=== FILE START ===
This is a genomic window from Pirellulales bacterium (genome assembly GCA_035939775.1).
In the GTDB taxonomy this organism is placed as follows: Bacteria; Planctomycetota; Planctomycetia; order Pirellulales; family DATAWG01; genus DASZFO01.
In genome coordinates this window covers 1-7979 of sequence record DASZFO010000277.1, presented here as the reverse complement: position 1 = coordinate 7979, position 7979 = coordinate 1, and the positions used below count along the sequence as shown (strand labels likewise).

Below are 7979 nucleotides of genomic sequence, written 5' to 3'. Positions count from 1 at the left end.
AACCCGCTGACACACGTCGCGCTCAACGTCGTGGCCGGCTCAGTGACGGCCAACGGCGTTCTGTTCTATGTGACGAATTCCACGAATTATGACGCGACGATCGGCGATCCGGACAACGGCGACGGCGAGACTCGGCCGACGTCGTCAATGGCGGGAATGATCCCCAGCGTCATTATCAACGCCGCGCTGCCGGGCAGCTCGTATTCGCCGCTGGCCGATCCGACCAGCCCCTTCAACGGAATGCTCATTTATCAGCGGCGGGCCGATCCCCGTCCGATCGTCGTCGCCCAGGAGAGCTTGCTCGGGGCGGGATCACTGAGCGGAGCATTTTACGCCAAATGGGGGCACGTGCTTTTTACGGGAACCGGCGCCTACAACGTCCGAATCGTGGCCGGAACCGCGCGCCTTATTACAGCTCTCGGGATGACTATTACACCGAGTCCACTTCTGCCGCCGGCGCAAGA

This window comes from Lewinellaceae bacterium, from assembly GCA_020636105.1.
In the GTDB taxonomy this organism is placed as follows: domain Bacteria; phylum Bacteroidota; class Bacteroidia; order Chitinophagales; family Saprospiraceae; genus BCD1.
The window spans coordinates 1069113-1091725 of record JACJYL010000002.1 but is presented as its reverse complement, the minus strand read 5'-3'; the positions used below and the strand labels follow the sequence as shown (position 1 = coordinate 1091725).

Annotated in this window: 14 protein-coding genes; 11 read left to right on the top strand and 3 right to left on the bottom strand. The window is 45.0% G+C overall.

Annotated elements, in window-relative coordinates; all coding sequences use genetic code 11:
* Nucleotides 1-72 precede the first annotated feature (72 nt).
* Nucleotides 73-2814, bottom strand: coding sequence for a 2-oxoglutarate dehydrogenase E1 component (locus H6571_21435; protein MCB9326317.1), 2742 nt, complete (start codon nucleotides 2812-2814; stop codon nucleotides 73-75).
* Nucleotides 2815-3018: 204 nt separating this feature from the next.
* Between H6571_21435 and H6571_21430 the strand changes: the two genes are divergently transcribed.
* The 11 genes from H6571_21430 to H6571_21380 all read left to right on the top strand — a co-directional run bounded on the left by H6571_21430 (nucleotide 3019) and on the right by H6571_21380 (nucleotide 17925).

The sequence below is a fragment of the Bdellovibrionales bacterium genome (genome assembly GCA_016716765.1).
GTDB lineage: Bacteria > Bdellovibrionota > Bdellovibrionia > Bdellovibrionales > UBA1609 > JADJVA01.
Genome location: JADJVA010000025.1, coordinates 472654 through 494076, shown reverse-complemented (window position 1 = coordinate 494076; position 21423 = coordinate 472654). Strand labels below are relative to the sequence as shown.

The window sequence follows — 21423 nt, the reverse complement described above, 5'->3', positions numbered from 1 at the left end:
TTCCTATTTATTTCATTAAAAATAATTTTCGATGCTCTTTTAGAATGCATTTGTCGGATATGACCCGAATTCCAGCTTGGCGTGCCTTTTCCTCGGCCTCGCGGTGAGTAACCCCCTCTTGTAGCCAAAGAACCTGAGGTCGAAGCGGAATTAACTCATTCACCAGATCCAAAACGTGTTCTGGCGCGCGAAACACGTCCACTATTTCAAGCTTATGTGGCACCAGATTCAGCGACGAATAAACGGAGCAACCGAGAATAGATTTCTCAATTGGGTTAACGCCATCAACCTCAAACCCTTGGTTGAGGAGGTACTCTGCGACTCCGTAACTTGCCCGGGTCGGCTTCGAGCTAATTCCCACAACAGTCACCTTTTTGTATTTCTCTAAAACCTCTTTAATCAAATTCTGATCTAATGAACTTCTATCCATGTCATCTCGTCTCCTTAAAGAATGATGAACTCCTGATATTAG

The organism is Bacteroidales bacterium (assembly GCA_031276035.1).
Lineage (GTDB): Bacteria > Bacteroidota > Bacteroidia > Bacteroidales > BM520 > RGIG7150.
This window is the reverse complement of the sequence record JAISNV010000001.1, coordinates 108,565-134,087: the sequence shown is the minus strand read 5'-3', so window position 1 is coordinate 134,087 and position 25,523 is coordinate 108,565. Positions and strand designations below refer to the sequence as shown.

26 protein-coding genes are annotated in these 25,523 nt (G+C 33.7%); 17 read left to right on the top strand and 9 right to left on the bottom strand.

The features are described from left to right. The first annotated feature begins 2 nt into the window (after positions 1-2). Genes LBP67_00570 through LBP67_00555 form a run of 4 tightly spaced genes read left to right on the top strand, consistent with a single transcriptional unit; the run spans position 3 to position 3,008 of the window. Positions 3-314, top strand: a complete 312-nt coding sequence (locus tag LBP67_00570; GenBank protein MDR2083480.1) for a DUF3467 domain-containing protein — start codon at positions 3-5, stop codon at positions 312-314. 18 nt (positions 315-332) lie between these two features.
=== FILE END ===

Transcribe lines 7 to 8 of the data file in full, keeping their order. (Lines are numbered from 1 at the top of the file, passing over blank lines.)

In the GTDB taxonomy this organism is placed as follows: domain Bacteria; phylum Bacteroidota; class Bacteroidia; order Chitinophagales; family Saprospiraceae; genus BCD1.
The window spans coordinates 1069113-1091725 of record JACJYL010000002.1 but is presented as its reverse complement, the minus strand read 5'-3'; the positions used below and the strand labels follow the sequence as shown (position 1 = coordinate 1091725).